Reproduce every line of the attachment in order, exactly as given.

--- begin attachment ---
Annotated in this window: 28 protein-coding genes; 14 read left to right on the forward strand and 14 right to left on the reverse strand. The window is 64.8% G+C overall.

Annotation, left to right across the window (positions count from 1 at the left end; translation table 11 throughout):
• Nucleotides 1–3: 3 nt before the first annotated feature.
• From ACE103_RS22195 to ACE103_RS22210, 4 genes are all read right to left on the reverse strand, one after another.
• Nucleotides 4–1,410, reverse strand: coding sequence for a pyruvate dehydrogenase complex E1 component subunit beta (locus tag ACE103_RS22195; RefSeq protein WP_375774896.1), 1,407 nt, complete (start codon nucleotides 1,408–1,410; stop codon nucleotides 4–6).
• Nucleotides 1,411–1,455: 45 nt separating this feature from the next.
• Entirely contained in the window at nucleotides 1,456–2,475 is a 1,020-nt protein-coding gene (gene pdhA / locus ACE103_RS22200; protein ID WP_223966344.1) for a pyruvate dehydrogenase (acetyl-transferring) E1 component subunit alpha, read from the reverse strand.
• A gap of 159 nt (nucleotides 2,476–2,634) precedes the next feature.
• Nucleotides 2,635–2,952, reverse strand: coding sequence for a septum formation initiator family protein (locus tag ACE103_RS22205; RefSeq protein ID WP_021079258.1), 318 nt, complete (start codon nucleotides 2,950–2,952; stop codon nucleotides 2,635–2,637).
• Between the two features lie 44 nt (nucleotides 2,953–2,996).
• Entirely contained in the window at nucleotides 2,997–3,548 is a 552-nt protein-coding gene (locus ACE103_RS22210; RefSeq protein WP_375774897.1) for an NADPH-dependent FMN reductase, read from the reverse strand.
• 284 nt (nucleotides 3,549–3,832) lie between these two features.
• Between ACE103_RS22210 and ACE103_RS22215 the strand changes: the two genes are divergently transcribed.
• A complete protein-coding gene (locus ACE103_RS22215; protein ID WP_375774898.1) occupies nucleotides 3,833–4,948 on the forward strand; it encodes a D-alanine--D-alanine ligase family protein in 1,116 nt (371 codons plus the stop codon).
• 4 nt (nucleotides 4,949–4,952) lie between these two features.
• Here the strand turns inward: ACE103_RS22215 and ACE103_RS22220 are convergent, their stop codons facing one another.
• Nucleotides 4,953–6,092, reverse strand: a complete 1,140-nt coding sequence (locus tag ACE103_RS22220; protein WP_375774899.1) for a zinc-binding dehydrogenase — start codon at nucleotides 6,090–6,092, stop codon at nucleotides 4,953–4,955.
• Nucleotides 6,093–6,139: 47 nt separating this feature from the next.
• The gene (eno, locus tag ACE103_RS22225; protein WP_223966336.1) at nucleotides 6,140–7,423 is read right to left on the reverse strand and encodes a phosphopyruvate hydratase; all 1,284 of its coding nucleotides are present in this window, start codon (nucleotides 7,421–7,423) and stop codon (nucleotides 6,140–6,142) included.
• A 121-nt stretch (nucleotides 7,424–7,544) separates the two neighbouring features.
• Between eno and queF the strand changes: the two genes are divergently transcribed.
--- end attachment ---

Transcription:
Annotated in this window: 28 protein-coding genes; 14 read left to right on the forward strand and 14 right to left on the reverse strand. The window is 64.8% G+C overall.

Annotation, left to right across the window (positions count from 1 at the left end; translation table 11 throughout):
• Nucleotides 1–3: 3 nt before the first annotated feature.
• From ACE103_RS22195 to ACE103_RS22210, 4 genes are all read right to left on the reverse strand, one after another.
• Nucleotides 4–1,410, reverse strand: coding sequence for a pyruvate dehydrogenase complex E1 component subunit beta (locus tag ACE103_RS22195; RefSeq protein WP_375774896.1), 1,407 nt, complete (start codon nucleotides 1,408–1,410; stop codon nucleotides 4–6).
• Nucleotides 1,411–1,455: 45 nt separating this feature from the next.
• Entirely contained in the window at nucleotides 1,456–2,475 is a 1,020-nt protein-coding gene (gene pdhA / locus ACE103_RS22200; protein ID WP_223966344.1) for a pyruvate dehydrogenase (acetyl-transferring) E1 component subunit alpha, read from the reverse strand.
• A gap of 159 nt (nucleotides 2,476–2,634) precedes the next feature.
• Nucleotides 2,635–2,952, reverse strand: coding sequence for a septum formation initiator family protein (locus tag ACE103_RS22205; RefSeq protein ID WP_021079258.1), 318 nt, complete (start codon nucleotides 2,950–2,952; stop codon nucleotides 2,635–2,637).
• Between the two features lie 44 nt (nucleotides 2,953–2,996).
• Entirely contained in the window at nucleotides 2,997–3,548 is a 552-nt protein-coding gene (locus ACE103_RS22210; RefSeq protein WP_375774897.1) for an NADPH-dependent FMN reductase, read from the reverse strand.
• 284 nt (nucleotides 3,549–3,832) lie between these two features.
• Between ACE103_RS22210 and ACE103_RS22215 the strand changes: the two genes are divergently transcribed.
• A complete protein-coding gene (locus ACE103_RS22215; protein ID WP_375774898.1) occupies nucleotides 3,833–4,948 on the forward strand; it encodes a D-alanine--D-alanine ligase family protein in 1,116 nt (371 codons plus the stop codon).
• 4 nt (nucleotides 4,949–4,952) lie between these two features.
• Here the strand turns inward: ACE103_RS22215 and ACE103_RS22220 are convergent, their stop codons facing one another.
• Nucleotides 4,953–6,092, reverse strand: a complete 1,140-nt coding sequence (locus tag ACE103_RS22220; protein WP_375774899.1) for a zinc-binding dehydrogenase — start codon at nucleotides 6,090–6,092, stop codon at nucleotides 4,953–4,955.
• Nucleotides 6,093–6,139: 47 nt separating this feature from the next.
• The gene (eno, locus tag ACE103_RS22225; protein WP_223966336.1) at nucleotides 6,140–7,423 is read right to left on the reverse strand and encodes a phosphopyruvate hydratase; all 1,284 of its coding nucleotides are present in this window, start codon (nucleotides 7,421–7,423) and stop codon (nucleotides 6,140–6,142) included.
• A 121-nt stretch (nucleotides 7,424–7,544) separates the two neighbouring features.
• Between eno and queF the strand changes: the two genes are divergently transcribed.